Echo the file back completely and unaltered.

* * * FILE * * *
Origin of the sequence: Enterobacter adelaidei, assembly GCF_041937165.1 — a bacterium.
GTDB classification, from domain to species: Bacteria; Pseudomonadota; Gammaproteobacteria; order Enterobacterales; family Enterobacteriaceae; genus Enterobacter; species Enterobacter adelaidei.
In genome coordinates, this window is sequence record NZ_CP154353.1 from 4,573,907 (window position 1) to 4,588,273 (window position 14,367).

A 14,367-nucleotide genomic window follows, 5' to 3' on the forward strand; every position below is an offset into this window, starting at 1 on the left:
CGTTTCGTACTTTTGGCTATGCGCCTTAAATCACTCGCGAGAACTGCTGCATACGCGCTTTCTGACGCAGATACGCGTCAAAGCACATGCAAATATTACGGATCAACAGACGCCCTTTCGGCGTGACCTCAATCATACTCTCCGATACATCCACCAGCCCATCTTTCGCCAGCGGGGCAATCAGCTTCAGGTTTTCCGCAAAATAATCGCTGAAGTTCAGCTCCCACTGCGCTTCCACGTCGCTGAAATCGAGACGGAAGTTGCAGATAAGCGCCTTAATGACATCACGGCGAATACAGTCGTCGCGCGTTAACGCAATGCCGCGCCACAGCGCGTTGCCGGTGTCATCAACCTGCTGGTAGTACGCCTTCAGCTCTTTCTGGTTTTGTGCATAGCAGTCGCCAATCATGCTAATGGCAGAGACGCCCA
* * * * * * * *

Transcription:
Origin of the sequence: Enterobacter adelaidei, assembly GCF_041937165.1 — a bacterium.
GTDB classification, from domain to species: Bacteria; Pseudomonadota; Gammaproteobacteria; order Enterobacterales; family Enterobacteriaceae; genus Enterobacter; species Enterobacter adelaidei.
In genome coordinates, this window is sequence record NZ_CP154353.1 from 4,573,907 (window position 1) to 4,588,273 (window position 14,367).

A 14,367-nucleotide genomic window follows, 5' to 3' on the forward strand; every position below is an offset into this window, starting at 1 on the left:
CGTTTCGTACTTTTGGCTATGCGCCTTAAATCACTCGCGAGAACTGCTGCATACGCGCTTTCTGACGCAGATACGCGTCAAAGCACATGCAAATATTACGGATCAACAGACGCCCTTTCGGCGTGACCTCAATCATACTCTCCGATACATCCACCAGCCCATCTTTCGCCAGCGGGGCAATCAGCTTCAGGTTTTCCGCAAAATAATCGCTGAAGTTCAGCTCCCACTGCGCTTCCACGTCGCTGAAATCGAGACGGAAGTTGCAGATAAGCGCCTTAATGACATCACGGCGAATACAGTCGTCGCGCGTTAACGCAATGCCGCGCCACAGCGCGTTGCCGGTGTCATCAACCTGCTGGTAGTACGCCTTCAGCTCTTTCTGGTTTTGTGCATAGCAGTCGCCAATCATGCTAATGGCAGAGACGCCCA